[0069] In an embodiment, the multilayer blown film comprises two "A" skin layers arranged on opposite sides of a "B" core layer in an A/B/A configuration; wherein the A layers comprise a linear metallocene polyethylene comprising a copolymer derived from ethylene and one or more C3 to C20 a-olefin comonomers having a density greater than or equal to 0.921 g/cm3; and a melt index of less than or equal to about 1.3 as determined according to ASTM D1238 at 190°C/2.16 kg; and a MIR, I21.6 / I2.16 of less than or equal to about 16; and a core layer comprising at least about 10 wt% of a metallocene linear low density polyethylene (mLLDPE) having a density greater than or equal to 0.927 g/cm3, a melt index ratio (MIR I21.6/I2.16 @ 190°C) of greater than or equal to about 35 and less than or equal to about 60, and a melt index of less than or equal to about 0.3 g/10 min as determined according to ASTM D1238 at 190°C/2.16 kg; and a high density polyethylene (HDPE) having a density of greater than 0.94 g/cm3; wherein the core layer has a density greater than the density of the at least one outer layer; and wherein the film comprises a haze of less than about 10% according to ASTM D1003.

[0070] The thickness of each layer of the film, and of the overall film is not particularly limited, but is determined according to the desired properties of the film. Typical film layers have a thickness of from about 1 to about 1000 μιη, more typically from about 5 to about 200 μιη, and typical films have an overall thickness of from about 10 to about 100 μιη, with a thickness of about 15 to about 70 μιη being preferred for particular end uses.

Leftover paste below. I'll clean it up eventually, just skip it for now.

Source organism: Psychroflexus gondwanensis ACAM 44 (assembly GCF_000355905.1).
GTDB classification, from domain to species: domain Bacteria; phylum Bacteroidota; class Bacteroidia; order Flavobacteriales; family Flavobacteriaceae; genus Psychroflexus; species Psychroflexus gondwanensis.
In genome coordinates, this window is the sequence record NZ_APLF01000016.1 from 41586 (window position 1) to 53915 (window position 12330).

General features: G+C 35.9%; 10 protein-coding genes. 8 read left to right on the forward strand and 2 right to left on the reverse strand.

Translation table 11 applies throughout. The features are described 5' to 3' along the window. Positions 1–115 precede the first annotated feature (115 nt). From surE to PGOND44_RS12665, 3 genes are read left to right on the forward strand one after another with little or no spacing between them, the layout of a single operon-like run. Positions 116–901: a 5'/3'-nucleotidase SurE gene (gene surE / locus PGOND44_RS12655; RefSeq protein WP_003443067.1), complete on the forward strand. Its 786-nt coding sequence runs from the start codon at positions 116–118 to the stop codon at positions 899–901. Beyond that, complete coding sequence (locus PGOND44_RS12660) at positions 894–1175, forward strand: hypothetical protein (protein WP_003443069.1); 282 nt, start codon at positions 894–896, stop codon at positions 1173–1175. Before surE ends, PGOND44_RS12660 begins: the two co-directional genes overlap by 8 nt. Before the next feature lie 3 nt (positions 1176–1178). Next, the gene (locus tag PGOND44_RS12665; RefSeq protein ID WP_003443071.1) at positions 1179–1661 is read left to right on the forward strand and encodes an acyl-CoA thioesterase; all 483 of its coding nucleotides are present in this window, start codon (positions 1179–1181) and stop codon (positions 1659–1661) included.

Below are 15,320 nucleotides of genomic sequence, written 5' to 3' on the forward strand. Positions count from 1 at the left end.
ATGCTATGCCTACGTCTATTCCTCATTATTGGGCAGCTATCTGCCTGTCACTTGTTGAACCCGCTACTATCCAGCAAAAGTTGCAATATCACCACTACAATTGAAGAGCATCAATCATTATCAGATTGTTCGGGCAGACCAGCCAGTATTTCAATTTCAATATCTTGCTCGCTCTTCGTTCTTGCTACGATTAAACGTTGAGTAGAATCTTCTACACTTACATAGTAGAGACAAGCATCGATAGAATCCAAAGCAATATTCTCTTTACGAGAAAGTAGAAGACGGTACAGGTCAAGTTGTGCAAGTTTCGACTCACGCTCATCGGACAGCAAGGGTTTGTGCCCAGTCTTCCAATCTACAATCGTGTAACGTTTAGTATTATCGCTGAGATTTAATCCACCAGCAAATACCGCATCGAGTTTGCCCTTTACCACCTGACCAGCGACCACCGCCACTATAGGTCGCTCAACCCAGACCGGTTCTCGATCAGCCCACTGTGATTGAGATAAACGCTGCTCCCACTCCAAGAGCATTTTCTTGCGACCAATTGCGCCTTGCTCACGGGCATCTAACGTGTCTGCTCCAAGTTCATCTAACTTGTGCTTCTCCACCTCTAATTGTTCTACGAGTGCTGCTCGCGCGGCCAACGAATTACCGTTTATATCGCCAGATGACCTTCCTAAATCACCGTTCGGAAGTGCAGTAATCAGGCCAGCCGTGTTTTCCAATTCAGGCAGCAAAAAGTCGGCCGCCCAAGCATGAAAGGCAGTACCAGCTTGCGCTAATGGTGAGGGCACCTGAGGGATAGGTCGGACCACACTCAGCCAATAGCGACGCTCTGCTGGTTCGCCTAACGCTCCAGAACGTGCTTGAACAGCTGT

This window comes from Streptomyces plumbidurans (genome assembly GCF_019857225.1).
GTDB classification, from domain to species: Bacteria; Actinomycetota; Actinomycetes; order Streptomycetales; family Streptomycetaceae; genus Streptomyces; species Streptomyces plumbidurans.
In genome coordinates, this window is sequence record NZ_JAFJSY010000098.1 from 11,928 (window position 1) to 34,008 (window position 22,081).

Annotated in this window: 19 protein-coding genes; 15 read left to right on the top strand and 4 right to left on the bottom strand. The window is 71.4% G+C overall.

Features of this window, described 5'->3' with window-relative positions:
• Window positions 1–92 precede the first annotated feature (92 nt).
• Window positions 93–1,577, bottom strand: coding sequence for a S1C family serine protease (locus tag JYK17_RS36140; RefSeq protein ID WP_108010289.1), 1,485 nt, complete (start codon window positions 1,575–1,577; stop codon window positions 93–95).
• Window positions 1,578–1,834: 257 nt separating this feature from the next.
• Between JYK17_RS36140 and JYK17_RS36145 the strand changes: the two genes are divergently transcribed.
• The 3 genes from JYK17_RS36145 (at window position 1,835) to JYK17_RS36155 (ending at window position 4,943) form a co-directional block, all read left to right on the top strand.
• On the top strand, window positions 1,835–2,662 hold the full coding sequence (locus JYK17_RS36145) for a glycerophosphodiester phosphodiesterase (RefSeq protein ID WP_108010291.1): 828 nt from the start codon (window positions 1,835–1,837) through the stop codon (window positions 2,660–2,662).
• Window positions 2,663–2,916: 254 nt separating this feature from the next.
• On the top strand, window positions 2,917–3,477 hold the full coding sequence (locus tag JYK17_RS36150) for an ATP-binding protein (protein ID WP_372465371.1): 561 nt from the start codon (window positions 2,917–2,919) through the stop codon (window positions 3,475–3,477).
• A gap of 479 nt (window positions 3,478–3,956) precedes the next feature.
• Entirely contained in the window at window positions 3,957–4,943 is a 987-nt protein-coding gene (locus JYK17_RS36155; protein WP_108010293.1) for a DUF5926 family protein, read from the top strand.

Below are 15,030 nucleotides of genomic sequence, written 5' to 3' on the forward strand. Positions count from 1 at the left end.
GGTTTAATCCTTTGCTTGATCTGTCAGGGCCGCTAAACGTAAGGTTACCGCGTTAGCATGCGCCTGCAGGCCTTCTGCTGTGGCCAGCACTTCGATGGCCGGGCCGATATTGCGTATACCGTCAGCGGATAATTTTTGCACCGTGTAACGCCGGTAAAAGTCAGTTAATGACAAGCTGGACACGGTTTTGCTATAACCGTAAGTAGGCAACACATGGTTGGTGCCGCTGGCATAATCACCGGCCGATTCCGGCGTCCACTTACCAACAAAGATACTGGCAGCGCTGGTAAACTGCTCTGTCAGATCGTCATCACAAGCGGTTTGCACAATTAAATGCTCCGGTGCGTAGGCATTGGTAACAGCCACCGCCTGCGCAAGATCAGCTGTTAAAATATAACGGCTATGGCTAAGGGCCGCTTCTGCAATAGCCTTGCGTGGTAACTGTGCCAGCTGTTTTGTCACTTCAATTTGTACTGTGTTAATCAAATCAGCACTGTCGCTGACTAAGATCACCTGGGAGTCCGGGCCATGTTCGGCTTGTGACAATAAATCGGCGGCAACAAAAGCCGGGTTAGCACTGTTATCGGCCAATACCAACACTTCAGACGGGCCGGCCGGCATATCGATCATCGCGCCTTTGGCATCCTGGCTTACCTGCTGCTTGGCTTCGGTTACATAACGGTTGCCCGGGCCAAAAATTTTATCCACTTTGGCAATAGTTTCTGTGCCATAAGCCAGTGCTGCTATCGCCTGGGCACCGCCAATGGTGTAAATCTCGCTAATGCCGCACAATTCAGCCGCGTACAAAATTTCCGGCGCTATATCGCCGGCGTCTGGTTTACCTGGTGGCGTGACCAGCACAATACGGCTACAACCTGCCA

Stretch Films

[0071] The multilayer blown films according to an embodiment of the instant disclosure may be utilized to prepare stretch films. Stretch films are widely used in a variety of bundling and packaging applications. The term "stretch film" indicates films capable of stretching and applying a bundling force, and includes films stretched at the time of application as well as "pre-stretched" films, i.e., films which are provided in a pre-stretched form for use without additional stretching. Stretch films may include conventional additives, such as cling- enhancing additives such as tackifiers, and non-cling or slip additives, to tailor the slip/cling properties of the film.

[0072] It is desirable to maximize the degree to which a stretch film is stretched, as expressed by the percent of elongation of the stretched film relative to the unstretched film, and termed the "stretch ratio." At relatively larger stretch ratios, stretch films impart greater holding force. Further, films which can be used at larger stretch ratios with adequate holding force and film strength offer economic advantages, since less film is required for packaging or bundling.